The second “selling” point is financial. Traditional funerals are expensive. According to the National Funeral Directors Association, the average funeral can cost upwards of $7,000. A simple cremation, between $400-$1,000. “Body brokers,” as they’re called, offer a cheaper option: free cremation in exchange for the body.
Reliability and consistency of human body parts were the basis upon which Rogers wanted to build the brand. He wanted to create a corporate culture that placed immense weight on the fine details. Even packaging material was not left to chance. There were “ten different…procedures for building a box” so that body parts would arrive without damage, Rogers testified.
Science Care became the first body broker to be accredited by the American Association of Tissue Banks in 2003. In a statement to Reuters, Rogers said,” the pursuit of a clear, robust accreditation system…helped bring transparency and accountability to the industry.”
This accreditation served to be key to the company’s growth, and it’s a great marketing tool. It’s a superb way to showcase that the company is trustworthy, as the accreditation process is very precise. Science Care displays the tissue bank’s approval seal on advertising and sales documents.
A Blurry Line
Somewhat unsurprisingly, Science Care’s public accounts and sworn, under-oath statements from executives during the trade-secret case stand at odds with each other. Publicly, the company has asserted that it only sells its services, not individual body parts. During the trade-secret case, however, executives testified that “body parts were priced as high as the market would allow.”
Science Care routinely tells donors and customers that it is “paid merely to acquire, store, dissect, prepare and transport body parts,” according to Reuters. Last year the brand won exemption from sales tax in Indiana and Illinois via its argument that they only sell a service, not products. Essentially, the company said that the costs of body preparation, not by supply-and-demand metrics, determines the prices it charges customers.
But, under oath in the trade-secrets case, former Science Care President Greg Martenson said, “[Body parts] were determined by supply and demand…We would use that information to set the prices.”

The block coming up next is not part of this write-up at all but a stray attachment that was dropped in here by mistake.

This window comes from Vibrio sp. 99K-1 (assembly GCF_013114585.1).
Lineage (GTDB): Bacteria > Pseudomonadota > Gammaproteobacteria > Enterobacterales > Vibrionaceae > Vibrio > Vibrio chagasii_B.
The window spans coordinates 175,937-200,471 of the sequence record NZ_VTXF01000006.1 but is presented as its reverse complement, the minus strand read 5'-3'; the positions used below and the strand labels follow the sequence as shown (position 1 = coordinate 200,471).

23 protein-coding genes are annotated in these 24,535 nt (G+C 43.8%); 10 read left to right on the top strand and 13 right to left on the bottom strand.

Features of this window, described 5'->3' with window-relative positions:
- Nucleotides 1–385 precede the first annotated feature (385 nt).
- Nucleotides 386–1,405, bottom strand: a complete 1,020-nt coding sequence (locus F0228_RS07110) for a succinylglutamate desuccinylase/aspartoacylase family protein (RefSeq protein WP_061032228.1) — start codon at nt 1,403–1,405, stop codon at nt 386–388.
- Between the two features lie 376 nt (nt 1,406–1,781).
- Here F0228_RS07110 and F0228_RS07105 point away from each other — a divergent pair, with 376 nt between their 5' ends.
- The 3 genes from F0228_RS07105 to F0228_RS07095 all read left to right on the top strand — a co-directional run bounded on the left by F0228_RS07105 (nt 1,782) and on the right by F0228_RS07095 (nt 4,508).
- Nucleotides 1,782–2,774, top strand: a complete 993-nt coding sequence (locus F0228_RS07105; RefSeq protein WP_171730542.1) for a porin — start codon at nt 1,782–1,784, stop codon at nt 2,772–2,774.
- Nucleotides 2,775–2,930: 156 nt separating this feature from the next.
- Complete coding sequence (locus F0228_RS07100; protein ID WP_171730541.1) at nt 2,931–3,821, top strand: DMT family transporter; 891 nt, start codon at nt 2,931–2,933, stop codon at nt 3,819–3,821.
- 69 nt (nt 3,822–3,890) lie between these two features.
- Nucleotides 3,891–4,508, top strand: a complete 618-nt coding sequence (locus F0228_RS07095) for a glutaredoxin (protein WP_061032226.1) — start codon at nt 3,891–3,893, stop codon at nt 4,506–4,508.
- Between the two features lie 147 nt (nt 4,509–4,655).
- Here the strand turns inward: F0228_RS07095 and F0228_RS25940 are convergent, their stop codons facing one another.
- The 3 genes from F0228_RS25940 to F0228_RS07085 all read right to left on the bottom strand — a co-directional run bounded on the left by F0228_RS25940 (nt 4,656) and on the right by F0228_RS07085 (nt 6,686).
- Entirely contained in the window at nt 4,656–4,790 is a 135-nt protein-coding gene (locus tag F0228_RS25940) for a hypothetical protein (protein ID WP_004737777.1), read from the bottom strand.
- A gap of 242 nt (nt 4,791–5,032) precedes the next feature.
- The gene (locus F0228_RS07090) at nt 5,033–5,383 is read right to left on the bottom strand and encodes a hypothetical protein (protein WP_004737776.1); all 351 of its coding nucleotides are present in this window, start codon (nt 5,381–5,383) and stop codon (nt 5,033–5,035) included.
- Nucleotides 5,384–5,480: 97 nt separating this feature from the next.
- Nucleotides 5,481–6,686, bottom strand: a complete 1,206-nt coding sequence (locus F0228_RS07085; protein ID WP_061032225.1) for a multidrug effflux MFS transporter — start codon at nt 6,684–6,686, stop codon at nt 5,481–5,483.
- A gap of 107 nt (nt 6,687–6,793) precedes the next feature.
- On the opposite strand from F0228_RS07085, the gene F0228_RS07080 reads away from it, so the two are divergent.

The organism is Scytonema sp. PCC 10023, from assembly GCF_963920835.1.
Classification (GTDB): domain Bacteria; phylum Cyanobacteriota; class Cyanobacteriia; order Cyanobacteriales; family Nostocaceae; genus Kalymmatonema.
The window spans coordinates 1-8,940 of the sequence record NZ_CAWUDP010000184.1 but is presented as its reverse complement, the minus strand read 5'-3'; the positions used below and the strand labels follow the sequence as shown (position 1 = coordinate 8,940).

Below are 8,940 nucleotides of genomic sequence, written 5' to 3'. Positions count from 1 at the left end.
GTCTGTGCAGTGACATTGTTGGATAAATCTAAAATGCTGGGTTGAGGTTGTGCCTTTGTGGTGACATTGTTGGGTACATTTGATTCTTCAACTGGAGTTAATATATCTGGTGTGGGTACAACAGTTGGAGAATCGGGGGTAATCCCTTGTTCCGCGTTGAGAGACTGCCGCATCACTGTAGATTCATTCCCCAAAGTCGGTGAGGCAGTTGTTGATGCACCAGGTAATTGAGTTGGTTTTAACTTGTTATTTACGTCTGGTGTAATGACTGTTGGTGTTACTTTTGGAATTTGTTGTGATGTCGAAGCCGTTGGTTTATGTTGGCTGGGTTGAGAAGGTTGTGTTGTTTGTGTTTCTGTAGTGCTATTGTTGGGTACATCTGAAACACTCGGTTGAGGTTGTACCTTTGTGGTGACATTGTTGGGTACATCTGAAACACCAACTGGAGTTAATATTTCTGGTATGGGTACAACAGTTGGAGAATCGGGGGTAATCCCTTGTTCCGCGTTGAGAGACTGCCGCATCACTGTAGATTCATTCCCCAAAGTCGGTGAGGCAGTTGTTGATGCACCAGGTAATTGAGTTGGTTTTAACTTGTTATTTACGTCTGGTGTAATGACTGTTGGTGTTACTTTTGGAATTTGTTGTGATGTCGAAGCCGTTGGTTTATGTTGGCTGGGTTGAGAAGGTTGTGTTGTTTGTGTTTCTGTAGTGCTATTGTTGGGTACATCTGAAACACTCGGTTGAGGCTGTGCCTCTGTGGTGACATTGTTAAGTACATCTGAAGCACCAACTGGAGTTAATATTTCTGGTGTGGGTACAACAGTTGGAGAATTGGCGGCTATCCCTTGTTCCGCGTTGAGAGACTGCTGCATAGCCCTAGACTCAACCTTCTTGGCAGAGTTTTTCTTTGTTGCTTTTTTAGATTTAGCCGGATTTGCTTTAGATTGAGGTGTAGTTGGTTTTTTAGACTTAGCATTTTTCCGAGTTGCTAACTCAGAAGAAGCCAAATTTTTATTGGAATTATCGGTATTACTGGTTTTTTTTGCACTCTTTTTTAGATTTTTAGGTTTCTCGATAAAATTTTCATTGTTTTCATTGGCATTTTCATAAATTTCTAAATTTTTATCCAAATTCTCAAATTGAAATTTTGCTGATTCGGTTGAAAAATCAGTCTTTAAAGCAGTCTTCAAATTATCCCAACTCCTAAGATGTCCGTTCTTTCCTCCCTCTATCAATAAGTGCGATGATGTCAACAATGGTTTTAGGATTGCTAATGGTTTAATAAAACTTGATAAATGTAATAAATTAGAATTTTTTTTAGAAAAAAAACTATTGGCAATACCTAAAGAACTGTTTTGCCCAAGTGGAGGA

During the trade-secret testimony, Rogers said their method for pricing the bodies they sold was like playing “poker.” “There was no rhyme, reason or consistency,” he testified, regarding body pricing. In his statement to Reuters, however, Rogers said, “Science Care has always been chiefly motivated by compliance and quality service, not by price.”
Donated Bodies Are Big Business
The fact of the matter is that business is booming. Science Care has managed to turn donated bodies into roughly $27 million in annual sales, according to a 2017 government filing. This number also includes money earned from medical training seminars, which they host to enable doctors to train on donated bodies. According to IRS audits and court documents, Rogers and his co-owner/wife Josie earned roughly $12.5 million between 2012-2014.
They sold the company last year to Northlane Capital Partners for an undisclosed amount of money. There was one interesting asset though: pledges from over 100,000 people to donate their bodies to Science Care when they die.
The whole issue of selling cadavers and body parts for science is a murky one. Some documents that Science Care distributes to customers state that it is illegal to buy or sell body parts, citing the National Organ Transplant Act. But again, this is only referencing body parts for transplanting. The selling of whole cadavers or non-transplant body parts is not illegal under most state laws.
The cadaver and body-part industry sounds like something out of a science fiction novel. But with companies like Science Care making millions of dollars a year in that very industry, it’s something that is very real. Though initially meant for the evolution of medical science, it has become a very lucrative endeavor for certain individuals. Truth, indeed, can be stranger than fiction.